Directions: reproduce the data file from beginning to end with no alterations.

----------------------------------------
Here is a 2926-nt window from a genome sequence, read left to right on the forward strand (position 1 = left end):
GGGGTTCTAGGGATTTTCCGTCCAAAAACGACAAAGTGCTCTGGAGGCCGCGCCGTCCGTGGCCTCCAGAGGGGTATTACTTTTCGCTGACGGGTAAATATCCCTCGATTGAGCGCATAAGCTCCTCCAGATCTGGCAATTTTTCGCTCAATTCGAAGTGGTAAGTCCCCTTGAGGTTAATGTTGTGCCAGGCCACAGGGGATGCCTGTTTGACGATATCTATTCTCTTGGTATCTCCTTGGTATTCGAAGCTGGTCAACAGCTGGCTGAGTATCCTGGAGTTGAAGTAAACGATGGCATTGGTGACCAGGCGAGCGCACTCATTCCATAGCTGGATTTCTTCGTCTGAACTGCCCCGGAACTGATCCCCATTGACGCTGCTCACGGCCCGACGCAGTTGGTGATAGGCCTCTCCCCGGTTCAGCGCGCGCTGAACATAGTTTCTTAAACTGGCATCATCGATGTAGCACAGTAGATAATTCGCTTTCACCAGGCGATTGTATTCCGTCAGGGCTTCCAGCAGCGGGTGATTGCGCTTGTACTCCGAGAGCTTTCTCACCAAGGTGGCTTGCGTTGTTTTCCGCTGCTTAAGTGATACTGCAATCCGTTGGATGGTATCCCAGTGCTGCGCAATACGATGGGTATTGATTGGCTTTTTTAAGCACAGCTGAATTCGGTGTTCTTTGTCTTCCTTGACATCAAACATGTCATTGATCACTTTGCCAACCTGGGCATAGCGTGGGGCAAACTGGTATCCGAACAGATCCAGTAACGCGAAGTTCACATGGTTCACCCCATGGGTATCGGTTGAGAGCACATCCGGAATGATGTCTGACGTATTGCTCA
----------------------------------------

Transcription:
Here is a 2926-nt window from a genome sequence, read left to right on the forward strand (position 1 = left end):
GGGGTTCTAGGGATTTTCCGTCCAAAAACGACAAAGTGCTCTGGAGGCCGCGCCGTCCGTGGCCTCCAGAGGGGTATTACTTTTCGCTGACGGGTAAATATCCCTCGATTGAGCGCATAAGCTCCTCCAGATCTGGCAATTTTTCGCTCAATTCGAAGTGGTAAGTCCCCTTGAGGTTAATGTTGTGCCAGGCCACAGGGGATGCCTGTTTGACGATATCTATTCTCTTGGTATCTCCTTGGTATTCGAAGCTGGTCAACAGCTGGCTGAGTATCCTGGAGTTGAAGTAAACGATGGCATTGGTGACCAGGCGAGCGCACTCATTCCATAGCTGGATTTCTTCGTCTGAACTGCCCCGGAACTGATCCCCATTGACGCTGCTCACGGCCCGACGCAGTTGGTGATAGGCCTCTCCCCGGTTCAGCGCGCGCTGAACATAGTTTCTTAAACTGGCATCATCGATGTAGCACAGTAGATAATTCGCTTTCACCAGGCGATTGTATTCCGTCAGGGCTTCCAGCAGCGGGTGATTGCGCTTGTACTCCGAGAGCTTTCTCACCAAGGTGGCTTGCGTTGTTTTCCGCTGCTTAAGTGATACTGCAATCCGTTGGATGGTATCCCAGTGCTGCGCAATACGATGGGTATTGATTGGCTTTTTTAAGCACAGCTGAATTCGGTGTTCTTTGTCTTCCTTGACATCAAACATGTCATTGATCACTTTGCCAACCTGGGCATAGCGTGGGGCAAACTGGTATCCGAACAGATCCAGTAACGCGAAGTTCACATGGTTCACCCCATGGGTATCGGTTGAGAGCACATCCGGAATGATGTCTGACGTATTGCTCA